Studying aerospace engineering in USA cane be rewarding as there are number of opportunities brimming. With advancements in technology and changes in designs of aircrafts and spacecrafts, engineers with this specialization are valued highly in the job market. There are also opportunities available due to engineers retiring or changing occupations. According to the US Bureau of Labor Statistics (BLS), the need for aerospace engineers will grow by seven percent from 2012-2022.Aerospace engineers can develop control systems for jet fighters, analyze new materials for spacecraft construction and research propulsion methods for missiles. These experts in mechanics, thermodynamics, robotics and aerodynamics are involved in creating and producing helicopters, military and commercial aircraft, rockets and space exploration craft. Itís most common for them to possess an aerospace engineering bachelorís degree, although a masterís degree is usually needed for careers in engineering education and research. Experienced aerospace engineers may seek Professional Engineer (PE) licensure after completion of their degree.
Further aerospace engineers with advanced education and experience in mechanical, electrical, materials or computer engineering disciplines can plan and construct spacecraft and aircraft. When dealing with spacecraft, these professionals are called astronautical engineers. Those who focus on aircraft are called aeronautical engineers. Most aerospace engineers concentrate on single areas of the field, such as propulsion systems, flight mechanics, guidance and control systems, aerodynamics or robotics. They may be involved in research, planning, testing, production or analysis within any of these areas.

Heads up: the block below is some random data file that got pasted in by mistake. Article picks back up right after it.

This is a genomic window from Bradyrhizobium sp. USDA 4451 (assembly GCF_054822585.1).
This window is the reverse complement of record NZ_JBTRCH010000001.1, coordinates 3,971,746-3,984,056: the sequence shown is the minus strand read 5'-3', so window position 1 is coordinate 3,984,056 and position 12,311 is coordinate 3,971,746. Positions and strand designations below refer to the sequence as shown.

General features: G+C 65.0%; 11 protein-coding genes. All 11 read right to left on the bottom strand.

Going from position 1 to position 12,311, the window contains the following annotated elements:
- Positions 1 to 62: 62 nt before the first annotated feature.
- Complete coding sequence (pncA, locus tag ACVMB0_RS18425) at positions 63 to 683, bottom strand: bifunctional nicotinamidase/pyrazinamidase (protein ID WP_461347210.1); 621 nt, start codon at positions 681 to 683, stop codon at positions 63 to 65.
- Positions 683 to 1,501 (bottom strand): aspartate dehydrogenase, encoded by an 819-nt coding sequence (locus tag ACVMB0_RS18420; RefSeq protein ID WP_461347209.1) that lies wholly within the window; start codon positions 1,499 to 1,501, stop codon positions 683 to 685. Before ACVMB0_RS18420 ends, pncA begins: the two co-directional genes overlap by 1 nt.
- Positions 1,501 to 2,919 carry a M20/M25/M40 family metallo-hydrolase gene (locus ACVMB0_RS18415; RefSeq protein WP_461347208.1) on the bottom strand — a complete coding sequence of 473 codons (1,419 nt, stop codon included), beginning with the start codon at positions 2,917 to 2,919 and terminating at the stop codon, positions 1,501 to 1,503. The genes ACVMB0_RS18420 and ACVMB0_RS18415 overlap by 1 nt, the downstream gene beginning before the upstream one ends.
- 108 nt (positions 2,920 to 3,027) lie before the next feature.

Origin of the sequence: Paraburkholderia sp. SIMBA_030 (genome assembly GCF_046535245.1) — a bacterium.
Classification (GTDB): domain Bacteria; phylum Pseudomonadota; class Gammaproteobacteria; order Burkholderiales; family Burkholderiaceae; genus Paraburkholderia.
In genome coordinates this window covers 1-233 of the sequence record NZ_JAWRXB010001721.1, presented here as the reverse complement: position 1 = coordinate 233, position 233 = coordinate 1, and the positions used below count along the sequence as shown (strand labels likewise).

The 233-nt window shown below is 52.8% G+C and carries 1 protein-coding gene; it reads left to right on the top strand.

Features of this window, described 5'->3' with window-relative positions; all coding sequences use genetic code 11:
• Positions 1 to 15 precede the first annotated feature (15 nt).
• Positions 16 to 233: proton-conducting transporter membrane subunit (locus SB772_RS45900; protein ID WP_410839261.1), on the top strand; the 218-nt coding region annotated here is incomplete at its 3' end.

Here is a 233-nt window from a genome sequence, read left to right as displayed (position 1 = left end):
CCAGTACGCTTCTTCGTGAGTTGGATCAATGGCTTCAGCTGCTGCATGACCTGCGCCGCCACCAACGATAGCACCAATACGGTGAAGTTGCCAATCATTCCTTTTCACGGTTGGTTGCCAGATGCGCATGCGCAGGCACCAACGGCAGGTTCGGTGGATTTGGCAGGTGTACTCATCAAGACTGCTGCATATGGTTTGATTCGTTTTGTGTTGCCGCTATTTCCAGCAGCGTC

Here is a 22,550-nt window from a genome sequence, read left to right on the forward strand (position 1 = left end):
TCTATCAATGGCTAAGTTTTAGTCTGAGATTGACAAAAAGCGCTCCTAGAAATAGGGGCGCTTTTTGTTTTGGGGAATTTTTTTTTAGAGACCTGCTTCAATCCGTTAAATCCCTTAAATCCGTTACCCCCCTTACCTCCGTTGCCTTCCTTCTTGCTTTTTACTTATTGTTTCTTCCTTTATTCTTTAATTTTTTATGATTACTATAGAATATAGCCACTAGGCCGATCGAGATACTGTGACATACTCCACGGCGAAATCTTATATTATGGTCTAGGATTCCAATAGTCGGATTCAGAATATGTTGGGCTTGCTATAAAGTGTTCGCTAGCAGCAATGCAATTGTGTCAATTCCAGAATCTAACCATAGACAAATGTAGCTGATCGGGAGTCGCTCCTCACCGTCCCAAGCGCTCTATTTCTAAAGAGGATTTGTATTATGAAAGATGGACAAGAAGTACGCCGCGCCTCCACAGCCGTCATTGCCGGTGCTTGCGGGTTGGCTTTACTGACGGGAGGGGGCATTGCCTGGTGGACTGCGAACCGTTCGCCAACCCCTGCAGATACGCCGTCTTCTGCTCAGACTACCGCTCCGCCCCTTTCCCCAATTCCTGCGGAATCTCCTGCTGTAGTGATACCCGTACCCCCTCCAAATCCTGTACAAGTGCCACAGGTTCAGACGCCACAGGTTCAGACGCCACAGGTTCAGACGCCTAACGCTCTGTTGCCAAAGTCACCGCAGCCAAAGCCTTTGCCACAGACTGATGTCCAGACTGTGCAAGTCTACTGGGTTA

Around two-thirds of the graduates of aerospace engineering in USA are in employment, while a further 16% are in further study, either full time or part time while working. More than a fifth of those in employment are working as mechanical engineers. Other popular careers include engineering professionals and technician roles.
According to the U.S. Bureau of Labor Statistics (BLS), aerospace engineers had a mean hourly wage of $50.70 as of May 2013 U.S. Bureau of Labor Statistics. This contributes to an average yearly salary of $105,450. Aerospace engineers in the lowest ten percent made about $65,130 or less, while those in the top ten percent made upwards of $150,680 or more, as reported by the BLS.
Opportunities also exist with regulators such as the Civil Aviation Authority (CAA), the armed forces, government research agencies, airline companies, space programmes, suppliers of raw materials and parts to manufacturers, etc. Small and medium-sized enterprises (SMEs) offer substantial job roles from engineering to commercial and managerial roles within sales, finance and IT.
Employers in this segment value experience gained through industrial placements, summer placements or part-time work. Industrial placements as part of your course can lead to openings within the company as employers see this as an opportunity to identify potential recruits, while also adding valuable experience to your CV. If industrial placements are not part of your course, you can try to seek out summer placements with major engineering or manufacturing companies.
Work experience in any kind of roles within manufacturing, maintenance or related settings, whether in the office, factory shop floor or laboratory, will help you to gain knowledge of the whole production process or develop skills such as designing, research or working in a team. Joining relevant societies while at university also demonstrates your interest.
If you wish to pursue aerospace engineering in USA, it is best to select top ranked universities. Employment opportunities and career prospects in this specialization are immense in a country like USA and hence students need to understand the current and future trends of the market before taking up such specialization.
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